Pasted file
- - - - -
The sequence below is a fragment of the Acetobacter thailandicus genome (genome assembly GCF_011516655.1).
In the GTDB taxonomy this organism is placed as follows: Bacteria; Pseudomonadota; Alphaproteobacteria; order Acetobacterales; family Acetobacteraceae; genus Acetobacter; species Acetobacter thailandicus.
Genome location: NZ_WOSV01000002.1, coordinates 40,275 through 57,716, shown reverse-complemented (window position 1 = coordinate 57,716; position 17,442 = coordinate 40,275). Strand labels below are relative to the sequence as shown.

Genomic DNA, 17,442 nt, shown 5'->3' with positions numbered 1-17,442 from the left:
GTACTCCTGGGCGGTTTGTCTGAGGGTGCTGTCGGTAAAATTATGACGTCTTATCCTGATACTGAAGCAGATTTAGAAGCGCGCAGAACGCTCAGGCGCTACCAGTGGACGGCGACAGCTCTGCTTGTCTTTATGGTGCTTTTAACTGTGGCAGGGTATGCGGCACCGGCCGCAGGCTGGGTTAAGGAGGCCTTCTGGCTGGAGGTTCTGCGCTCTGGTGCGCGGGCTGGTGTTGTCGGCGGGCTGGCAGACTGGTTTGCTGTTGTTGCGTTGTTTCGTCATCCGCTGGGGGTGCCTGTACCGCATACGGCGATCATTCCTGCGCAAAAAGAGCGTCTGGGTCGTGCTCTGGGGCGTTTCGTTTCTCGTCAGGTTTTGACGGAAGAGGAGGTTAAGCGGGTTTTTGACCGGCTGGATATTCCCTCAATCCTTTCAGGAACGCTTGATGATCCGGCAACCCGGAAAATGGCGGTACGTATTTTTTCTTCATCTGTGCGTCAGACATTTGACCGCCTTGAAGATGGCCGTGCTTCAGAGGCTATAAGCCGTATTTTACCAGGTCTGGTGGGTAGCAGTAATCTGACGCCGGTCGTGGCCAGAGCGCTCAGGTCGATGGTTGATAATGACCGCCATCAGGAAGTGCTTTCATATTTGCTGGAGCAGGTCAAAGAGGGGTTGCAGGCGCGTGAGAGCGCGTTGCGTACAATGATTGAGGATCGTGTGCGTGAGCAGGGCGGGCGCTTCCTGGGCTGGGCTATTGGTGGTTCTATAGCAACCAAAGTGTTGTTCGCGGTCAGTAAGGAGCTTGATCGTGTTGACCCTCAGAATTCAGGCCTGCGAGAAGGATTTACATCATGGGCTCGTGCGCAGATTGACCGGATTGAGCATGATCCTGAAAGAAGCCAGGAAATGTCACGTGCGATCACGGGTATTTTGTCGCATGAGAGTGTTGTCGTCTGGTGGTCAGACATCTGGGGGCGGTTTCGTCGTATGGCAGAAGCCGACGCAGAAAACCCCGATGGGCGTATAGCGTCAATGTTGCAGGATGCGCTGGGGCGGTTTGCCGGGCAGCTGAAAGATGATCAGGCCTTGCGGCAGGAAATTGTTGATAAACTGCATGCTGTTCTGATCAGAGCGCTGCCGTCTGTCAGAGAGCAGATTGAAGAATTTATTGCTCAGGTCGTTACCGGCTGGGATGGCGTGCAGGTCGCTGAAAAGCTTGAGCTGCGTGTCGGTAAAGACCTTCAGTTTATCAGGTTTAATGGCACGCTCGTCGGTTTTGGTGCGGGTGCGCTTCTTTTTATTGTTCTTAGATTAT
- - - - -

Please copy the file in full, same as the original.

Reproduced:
The sequence below is a fragment of the Acetobacter thailandicus genome (genome assembly GCF_011516655.1).
In the GTDB taxonomy this organism is placed as follows: Bacteria; Pseudomonadota; Alphaproteobacteria; order Acetobacterales; family Acetobacteraceae; genus Acetobacter; species Acetobacter thailandicus.
Genome location: NZ_WOSV01000002.1, coordinates 40,275 through 57,716, shown reverse-complemented (window position 1 = coordinate 57,716; position 17,442 = coordinate 40,275). Strand labels below are relative to the sequence as shown.

Genomic DNA, 17,442 nt, shown 5'->3' with positions numbered 1-17,442 from the left:
GTACTCCTGGGCGGTTTGTCTGAGGGTGCTGTCGGTAAAATTATGACGTCTTATCCTGATACTGAAGCAGATTTAGAAGCGCGCAGAACGCTCAGGCGCTACCAGTGGACGGCGACAGCTCTGCTTGTCTTTATGGTGCTTTTAACTGTGGCAGGGTATGCGGCACCGGCCGCAGGCTGGGTTAAGGAGGCCTTCTGGCTGGAGGTTCTGCGCTCTGGTGCGCGGGCTGGTGTTGTCGGCGGGCTGGCAGACTGGTTTGCTGTTGTTGCGTTGTTTCGTCATCCGCTGGGGGTGCCTGTACCGCATACGGCGATCATTCCTGCGCAAAAAGAGCGTCTGGGTCGTGCTCTGGGGCGTTTCGTTTCTCGTCAGGTTTTGACGGAAGAGGAGGTTAAGCGGGTTTTTGACCGGCTGGATATTCCCTCAATCCTTTCAGGAACGCTTGATGATCCGGCAACCCGGAAAATGGCGGTACGTATTTTTTCTTCATCTGTGCGTCAGACATTTGACCGCCTTGAAGATGGCCGTGCTTCAGAGGCTATAAGCCGTATTTTACCAGGTCTGGTGGGTAGCAGTAATCTGACGCCGGTCGTGGCCAGAGCGCTCAGGTCGATGGTTGATAATGACCGCCATCAGGAAGTGCTTTCATATTTGCTGGAGCAGGTCAAAGAGGGGTTGCAGGCGCGTGAGAGCGCGTTGCGTACAATGATTGAGGATCGTGTGCGTGAGCAGGGCGGGCGCTTCCTGGGCTGGGCTATTGGTGGTTCTATAGCAACCAAAGTGTTGTTCGCGGTCAGTAAGGAGCTTGATCGTGTTGACCCTCAGAATTCAGGCCTGCGAGAAGGATTTACATCATGGGCTCGTGCGCAGATTGACCGGATTGAGCATGATCCTGAAAGAAGCCAGGAAATGTCACGTGCGATCACGGGTATTTTGTCGCATGAGAGTGTTGTCGTCTGGTGGTCAGACATCTGGGGGCGGTTTCGTCGTATGGCAGAAGCCGACGCAGAAAACCCCGATGGGCGTATAGCGTCAATGTTGCAGGATGCGCTGGGGCGGTTTGCCGGGCAGCTGAAAGATGATCAGGCCTTGCGGCAGGAAATTGTTGATAAACTGCATGCTGTTCTGATCAGAGCGCTGCCGTCTGTCAGAGAGCAGATTGAAGAATTTATTGCTCAGGTCGTTACCGGCTGGGATGGCGTGCAGGTCGCTGAAAAGCTTGAGCTGCGTGTCGGTAAAGACCTTCAGTTTATCAGGTTTAATGGCACGCTCGTCGGTTTTGGTGCGGGTGCGCTTCTTTTTATTGTTCTTAGATTAT